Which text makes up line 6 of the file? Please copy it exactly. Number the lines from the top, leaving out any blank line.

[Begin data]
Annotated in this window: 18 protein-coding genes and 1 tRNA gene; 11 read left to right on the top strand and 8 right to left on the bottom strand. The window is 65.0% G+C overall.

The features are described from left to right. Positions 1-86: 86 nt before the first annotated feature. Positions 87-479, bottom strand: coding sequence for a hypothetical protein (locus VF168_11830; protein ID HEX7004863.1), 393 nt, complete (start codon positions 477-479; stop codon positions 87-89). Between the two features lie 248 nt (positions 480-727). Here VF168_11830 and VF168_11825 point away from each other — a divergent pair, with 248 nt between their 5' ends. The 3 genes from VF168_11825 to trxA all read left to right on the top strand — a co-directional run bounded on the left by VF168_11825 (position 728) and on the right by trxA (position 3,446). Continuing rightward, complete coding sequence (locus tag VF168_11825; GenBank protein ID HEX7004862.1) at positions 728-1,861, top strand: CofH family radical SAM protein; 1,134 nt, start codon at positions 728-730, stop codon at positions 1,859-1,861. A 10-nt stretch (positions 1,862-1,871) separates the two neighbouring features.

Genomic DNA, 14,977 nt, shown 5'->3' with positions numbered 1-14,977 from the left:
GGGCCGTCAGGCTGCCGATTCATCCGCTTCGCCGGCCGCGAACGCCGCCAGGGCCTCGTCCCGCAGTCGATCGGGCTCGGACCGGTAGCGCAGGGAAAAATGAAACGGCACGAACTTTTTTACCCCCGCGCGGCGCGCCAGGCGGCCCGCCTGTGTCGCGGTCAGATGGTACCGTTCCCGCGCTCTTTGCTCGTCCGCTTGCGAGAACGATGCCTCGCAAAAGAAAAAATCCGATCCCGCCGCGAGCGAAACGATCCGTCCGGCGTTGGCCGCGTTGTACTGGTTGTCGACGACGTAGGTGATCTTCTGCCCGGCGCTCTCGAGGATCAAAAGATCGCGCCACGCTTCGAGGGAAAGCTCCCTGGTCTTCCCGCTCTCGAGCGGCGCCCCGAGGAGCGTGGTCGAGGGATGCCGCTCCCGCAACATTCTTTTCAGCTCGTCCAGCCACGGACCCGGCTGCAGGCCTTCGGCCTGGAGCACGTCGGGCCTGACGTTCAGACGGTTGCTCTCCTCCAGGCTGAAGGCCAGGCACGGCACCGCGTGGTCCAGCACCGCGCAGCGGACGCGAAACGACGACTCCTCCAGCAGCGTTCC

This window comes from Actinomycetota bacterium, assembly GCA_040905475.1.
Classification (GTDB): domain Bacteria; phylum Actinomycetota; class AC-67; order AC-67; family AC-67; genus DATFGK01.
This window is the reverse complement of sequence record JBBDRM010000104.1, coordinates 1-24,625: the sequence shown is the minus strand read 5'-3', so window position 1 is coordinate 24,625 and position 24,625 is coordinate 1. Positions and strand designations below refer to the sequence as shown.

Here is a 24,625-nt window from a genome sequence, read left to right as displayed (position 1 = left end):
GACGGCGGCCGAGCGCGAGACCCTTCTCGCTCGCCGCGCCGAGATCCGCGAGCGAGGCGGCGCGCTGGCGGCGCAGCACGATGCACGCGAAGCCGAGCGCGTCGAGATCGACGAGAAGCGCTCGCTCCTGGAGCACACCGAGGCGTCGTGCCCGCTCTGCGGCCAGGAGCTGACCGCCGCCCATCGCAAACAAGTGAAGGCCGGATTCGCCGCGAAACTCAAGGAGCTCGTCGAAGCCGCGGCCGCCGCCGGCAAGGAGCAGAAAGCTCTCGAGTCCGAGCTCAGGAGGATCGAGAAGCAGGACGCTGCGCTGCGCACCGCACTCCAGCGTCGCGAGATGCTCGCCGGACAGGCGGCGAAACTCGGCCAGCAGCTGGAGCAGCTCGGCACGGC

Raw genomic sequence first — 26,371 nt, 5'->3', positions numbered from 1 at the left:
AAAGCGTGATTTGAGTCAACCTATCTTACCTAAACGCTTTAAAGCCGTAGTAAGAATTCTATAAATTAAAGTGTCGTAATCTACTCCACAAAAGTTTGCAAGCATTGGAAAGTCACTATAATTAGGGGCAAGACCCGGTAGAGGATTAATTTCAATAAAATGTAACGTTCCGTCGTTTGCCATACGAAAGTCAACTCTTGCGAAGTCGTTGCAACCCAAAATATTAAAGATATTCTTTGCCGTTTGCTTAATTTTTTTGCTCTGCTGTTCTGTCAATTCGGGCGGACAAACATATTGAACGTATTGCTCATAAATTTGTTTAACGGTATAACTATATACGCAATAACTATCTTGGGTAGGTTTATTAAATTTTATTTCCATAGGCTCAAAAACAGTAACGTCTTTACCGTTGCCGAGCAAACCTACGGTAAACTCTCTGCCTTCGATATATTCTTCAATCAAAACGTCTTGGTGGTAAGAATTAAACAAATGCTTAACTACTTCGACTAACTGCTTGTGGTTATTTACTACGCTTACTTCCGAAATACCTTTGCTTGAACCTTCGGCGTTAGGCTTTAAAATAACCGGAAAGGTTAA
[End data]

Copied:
Classification (GTDB): domain Bacteria; phylum Actinomycetota; class AC-67; order AC-67; family AC-67; genus DATFGK01.